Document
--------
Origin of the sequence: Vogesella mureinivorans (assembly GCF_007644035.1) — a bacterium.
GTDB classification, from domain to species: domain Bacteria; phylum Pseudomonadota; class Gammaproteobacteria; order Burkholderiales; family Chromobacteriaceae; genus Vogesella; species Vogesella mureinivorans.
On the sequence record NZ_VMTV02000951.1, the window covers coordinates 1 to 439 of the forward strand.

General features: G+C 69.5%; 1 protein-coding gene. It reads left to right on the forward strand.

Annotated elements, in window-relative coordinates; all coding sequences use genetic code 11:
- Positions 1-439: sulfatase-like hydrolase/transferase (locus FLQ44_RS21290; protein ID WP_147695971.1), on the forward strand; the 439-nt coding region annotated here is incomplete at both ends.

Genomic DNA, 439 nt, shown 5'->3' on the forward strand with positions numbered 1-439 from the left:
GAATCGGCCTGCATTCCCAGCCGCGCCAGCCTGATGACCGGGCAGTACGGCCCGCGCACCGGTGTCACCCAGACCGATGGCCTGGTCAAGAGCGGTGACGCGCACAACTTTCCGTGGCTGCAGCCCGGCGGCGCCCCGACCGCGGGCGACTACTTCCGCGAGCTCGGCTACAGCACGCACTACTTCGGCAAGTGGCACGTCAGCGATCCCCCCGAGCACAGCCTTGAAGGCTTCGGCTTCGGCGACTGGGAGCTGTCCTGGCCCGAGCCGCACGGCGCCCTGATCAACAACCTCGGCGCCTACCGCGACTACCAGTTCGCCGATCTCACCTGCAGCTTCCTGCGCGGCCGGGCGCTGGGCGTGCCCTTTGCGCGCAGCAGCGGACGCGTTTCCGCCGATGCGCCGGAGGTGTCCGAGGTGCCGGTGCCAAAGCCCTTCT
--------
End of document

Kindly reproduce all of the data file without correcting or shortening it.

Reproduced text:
Origin of the sequence: Vogesella mureinivorans (assembly GCF_007644035.1) — a bacterium.
GTDB classification, from domain to species: domain Bacteria; phylum Pseudomonadota; class Gammaproteobacteria; order Burkholderiales; family Chromobacteriaceae; genus Vogesella; species Vogesella mureinivorans.
On the sequence record NZ_VMTV02000951.1, the window covers coordinates 1 to 439 of the forward strand.

General features: G+C 69.5%; 1 protein-coding gene. It reads left to right on the forward strand.

Annotated elements, in window-relative coordinates; all coding sequences use genetic code 11:
- Positions 1-439: sulfatase-like hydrolase/transferase (locus FLQ44_RS21290; protein ID WP_147695971.1), on the forward strand; the 439-nt coding region annotated here is incomplete at both ends.

Genomic DNA, 439 nt, shown 5'->3' on the forward strand with positions numbered 1-439 from the left:
GAATCGGCCTGCATTCCCAGCCGCGCCAGCCTGATGACCGGGCAGTACGGCCCGCGCACCGGTGTCACCCAGACCGATGGCCTGGTCAAGAGCGGTGACGCGCACAACTTTCCGTGGCTGCAGCCCGGCGGCGCCCCGACCGCGGGCGACTACTTCCGCGAGCTCGGCTACAGCACGCACTACTTCGGCAAGTGGCACGTCAGCGATCCCCCCGAGCACAGCCTTGAAGGCTTCGGCTTCGGCGACTGGGAGCTGTCCTGGCCCGAGCCGCACGGCGCCCTGATCAACAACCTCGGCGCCTACCGCGACTACCAGTTCGCCGATCTCACCTGCAGCTTCCTGCGCGGCCGGGCGCTGGGCGTGCCCTTTGCGCGCAGCAGCGGACGCGTTTCCGCCGATGCGCCGGAGGTGTCCGAGGTGCCGGTGCCAAAGCCCTTCT